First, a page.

Neutering and spaying pets – Having your pet spayed or neutered will not make them gain a large amount of weight. When your pet is neutered, it slows down their metabolism which creates a greater risk of weight gain. With a proper diet and good food, this weight gain can be avoided. Also, there are no other changes with having pets neutered besides a slight decrease in energy in male dogs.

Dog years – Despite what many people think, one human year does not equal to seven dog years. All dogs age differently depending on their size and breed. Smaller breeds tend to have a longer life span than larger breeds. A dog that has the right diet and right life style can live for more years than expected. If you want to know how old your dog may be, look for a dog years chart for an approximate age.

Cats and milk – Although cats drinking milk seems natural, pets should not be drinking milk. Cats and dogs both do not have the ability to break down lactose correctly. Drinking milk can cause a pet to vomit and suffer from diarrhea. Most pets are attracted to moving water so if you want to keep your pet hydrated, let them drink from the tap or from a fountain.

Doggy kisses – Your canine friend may be showing you love but not in a way that you love. Mouth bacteria from a dog are fine and are typically not harmful but the tongue is a mystery as to where it had been and what is on it. Your dog has been outside sniffing the dirt, licking the grass, and other areas you want to avoid. It is possible for humans to suffer salmonella poisoning from a lick to the face from a dog. If you want to be on the safe side, brush your dog’s teeth regularly or give them dog dental treats to keep it clean of bacteria.

Cats always land on their feet – Despite what you have heard, sadly it is not true. Cats can land on their feet for short distances but keep an eye on where your cat jumps from otherwise it can be seriously injured.

Tails are complicated emotions – When your dog’s tail is wagging, it may not always be because they are happy. A wagging tail could mean anything from excitement to fear. When a dog’s tail is lowered, it may mean they are in a calm state. If their tail starts to go between their hind legs, it may be a sign that your dog is upset or afraid.

January 23, 2011

Holistic Pet Health

Filed under: Holistic Pet Care,Pet Health — Tags: , , — 1st Pet Naturals @ 5:10 pm

To understand what holistic pet health is one must understand the concept of holism. Holism comes from a Greek word meaning “whole” or “entire”. The holistic theory believes in the ultimate connection; a system as a whole is much more important than its’ individual components in holism. Thus in order to solve a single problem factors influencing the problem must be addressed as well. For example, if a person suffers from the common cold more often than usual, the holistic approach would include the examination of the individuals’ emotional and physical characteristics, mental state, and lifestyle. Holistic treatment in health involves a modern diagnosis of the ailment partnered with alternate health remedies (i.e. breathing techniques, exercise, relaxation techniques, and changes in diet, herbal supplements, and emotional therapy).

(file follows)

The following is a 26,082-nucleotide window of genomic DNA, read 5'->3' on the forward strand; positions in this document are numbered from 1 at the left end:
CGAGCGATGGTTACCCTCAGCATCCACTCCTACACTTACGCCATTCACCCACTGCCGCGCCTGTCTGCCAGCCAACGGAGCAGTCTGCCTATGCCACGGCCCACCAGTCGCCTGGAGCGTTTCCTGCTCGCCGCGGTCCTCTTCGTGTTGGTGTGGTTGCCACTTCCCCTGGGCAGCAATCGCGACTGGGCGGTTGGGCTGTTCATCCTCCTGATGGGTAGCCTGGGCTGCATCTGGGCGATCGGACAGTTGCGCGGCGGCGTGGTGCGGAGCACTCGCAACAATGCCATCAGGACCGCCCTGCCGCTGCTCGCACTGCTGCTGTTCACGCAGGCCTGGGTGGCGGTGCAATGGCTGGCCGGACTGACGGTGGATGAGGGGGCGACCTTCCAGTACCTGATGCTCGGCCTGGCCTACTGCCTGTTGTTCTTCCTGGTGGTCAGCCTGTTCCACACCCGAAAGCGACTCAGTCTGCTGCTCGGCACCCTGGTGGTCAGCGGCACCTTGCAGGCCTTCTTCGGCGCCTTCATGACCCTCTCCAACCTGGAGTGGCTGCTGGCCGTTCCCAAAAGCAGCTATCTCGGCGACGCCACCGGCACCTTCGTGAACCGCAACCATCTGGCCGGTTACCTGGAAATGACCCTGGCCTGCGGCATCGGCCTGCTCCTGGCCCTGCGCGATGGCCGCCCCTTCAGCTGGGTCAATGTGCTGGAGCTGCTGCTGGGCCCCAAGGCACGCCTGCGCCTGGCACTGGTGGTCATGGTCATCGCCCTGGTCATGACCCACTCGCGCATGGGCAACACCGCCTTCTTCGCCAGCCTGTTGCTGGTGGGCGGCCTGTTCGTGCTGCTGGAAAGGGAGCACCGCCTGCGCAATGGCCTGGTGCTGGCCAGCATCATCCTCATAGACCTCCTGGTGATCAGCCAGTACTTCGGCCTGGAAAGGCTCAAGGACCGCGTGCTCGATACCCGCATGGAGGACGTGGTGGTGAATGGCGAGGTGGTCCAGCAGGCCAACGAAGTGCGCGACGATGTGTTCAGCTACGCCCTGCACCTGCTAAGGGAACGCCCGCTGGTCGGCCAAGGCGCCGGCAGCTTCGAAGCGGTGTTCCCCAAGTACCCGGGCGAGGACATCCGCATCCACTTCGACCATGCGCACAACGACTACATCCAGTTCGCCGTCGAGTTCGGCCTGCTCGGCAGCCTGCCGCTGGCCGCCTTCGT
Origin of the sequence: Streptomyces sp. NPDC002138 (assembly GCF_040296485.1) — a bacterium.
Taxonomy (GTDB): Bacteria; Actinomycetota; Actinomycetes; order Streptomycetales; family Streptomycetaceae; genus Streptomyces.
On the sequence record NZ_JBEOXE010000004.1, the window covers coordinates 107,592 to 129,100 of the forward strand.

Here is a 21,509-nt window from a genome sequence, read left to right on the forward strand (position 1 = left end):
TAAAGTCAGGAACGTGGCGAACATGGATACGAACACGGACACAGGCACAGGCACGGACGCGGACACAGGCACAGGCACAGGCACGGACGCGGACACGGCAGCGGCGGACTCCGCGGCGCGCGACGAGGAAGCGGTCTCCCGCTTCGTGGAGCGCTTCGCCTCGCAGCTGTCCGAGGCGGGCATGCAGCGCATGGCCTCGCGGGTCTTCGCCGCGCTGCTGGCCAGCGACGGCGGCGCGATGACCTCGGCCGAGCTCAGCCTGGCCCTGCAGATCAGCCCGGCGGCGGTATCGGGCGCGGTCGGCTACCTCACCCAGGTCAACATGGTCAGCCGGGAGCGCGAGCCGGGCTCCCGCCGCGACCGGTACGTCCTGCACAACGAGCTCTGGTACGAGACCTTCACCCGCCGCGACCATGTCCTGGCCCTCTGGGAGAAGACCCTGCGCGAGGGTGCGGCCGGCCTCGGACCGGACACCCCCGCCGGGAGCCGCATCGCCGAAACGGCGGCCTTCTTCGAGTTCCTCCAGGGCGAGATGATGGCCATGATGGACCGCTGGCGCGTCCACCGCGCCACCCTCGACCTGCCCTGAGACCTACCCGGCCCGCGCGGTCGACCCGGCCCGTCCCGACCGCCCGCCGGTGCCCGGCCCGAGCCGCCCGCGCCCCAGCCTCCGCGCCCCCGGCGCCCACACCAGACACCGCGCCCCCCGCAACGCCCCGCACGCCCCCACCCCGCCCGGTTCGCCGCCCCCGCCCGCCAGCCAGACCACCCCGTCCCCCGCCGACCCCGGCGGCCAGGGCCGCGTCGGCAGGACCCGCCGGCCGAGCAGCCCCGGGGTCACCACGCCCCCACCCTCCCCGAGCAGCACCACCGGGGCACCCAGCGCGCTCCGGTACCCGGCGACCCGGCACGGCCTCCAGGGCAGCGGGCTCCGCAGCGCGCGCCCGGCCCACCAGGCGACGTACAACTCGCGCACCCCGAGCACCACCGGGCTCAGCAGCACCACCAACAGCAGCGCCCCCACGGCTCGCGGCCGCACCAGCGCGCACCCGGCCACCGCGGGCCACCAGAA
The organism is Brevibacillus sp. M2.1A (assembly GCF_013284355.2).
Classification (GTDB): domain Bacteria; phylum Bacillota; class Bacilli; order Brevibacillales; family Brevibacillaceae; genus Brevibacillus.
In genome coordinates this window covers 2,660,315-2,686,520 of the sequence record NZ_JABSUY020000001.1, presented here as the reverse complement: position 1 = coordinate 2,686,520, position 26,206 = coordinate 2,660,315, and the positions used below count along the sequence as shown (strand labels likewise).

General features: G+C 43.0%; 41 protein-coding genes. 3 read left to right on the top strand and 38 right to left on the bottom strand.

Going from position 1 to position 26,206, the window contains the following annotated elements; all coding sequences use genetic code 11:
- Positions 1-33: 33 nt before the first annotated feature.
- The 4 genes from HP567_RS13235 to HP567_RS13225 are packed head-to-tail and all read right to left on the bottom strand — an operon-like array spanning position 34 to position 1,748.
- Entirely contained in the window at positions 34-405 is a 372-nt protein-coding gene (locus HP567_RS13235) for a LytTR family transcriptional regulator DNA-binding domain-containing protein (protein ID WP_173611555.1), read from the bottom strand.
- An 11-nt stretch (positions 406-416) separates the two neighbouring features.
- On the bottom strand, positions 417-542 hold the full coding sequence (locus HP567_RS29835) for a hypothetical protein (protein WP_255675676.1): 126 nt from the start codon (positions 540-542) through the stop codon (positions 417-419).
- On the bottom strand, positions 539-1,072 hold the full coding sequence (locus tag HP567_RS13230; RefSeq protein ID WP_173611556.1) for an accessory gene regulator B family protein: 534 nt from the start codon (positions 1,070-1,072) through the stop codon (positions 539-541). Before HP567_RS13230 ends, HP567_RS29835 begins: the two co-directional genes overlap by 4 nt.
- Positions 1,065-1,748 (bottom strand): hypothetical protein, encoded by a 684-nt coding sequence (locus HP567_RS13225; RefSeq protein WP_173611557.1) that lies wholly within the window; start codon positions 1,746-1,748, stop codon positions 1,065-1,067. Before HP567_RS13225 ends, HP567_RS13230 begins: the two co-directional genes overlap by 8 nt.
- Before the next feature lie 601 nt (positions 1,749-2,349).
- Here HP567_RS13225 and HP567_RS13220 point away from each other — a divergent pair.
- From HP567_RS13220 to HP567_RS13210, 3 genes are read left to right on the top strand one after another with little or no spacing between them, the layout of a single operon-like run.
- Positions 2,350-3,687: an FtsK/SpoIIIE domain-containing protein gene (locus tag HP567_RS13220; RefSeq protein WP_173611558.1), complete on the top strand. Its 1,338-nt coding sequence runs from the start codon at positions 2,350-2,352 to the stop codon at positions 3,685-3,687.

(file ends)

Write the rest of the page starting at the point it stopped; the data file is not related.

Organic Dog Food
Holistic pet health focuses on making important changes to prevent and/or sooth health conditions. A popular trend associated with holistic pet care is the development of organic pet food. Holistic pet food is pet food that is meant to nourish all parts of the body. Holistic pet food is usually made of whole organic ingredients without the use of artificial flavors, artificial colors, preservatives and/or steroids. The benefits of the consumption of holistic pet food are the most pets experience a positive increase in overall health.

Holistic treatment for pets is based on two main elements: homeopathy and the use of Western and Chinese herbs. Homeopathy is a treatment in which the patient intakes a diluted solution of substances that can cause similar symptoms in large undiluted amounts. It is believed that the substances would restore an inner balance and promote healing from within rather than just treating the symptoms. Treatment involving herbs is favored over treatment involving medications since medications commonly cause side effects.

Both types of treatment are generally safe to use as long as the pet goes through treatment under professional supervision. As expected, a pet undergoing holistic treatment is also treated for any mental and/or emotional complications such as, anxiety, destructive behavior, and aggression.

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Disclaimer: 1st Pet Naturals is an education resource, and all information herein is strictly for educational purposes. It is not intended to diagnose, treat, prevent, or cure disease, nor is it meant to replace the (prescribed) treatment or recommendations of your veterinarian or healthcare provider. Always inform your veterinarian or healthcare provider of any products that your pet is taking, including herbal remedies and supplements.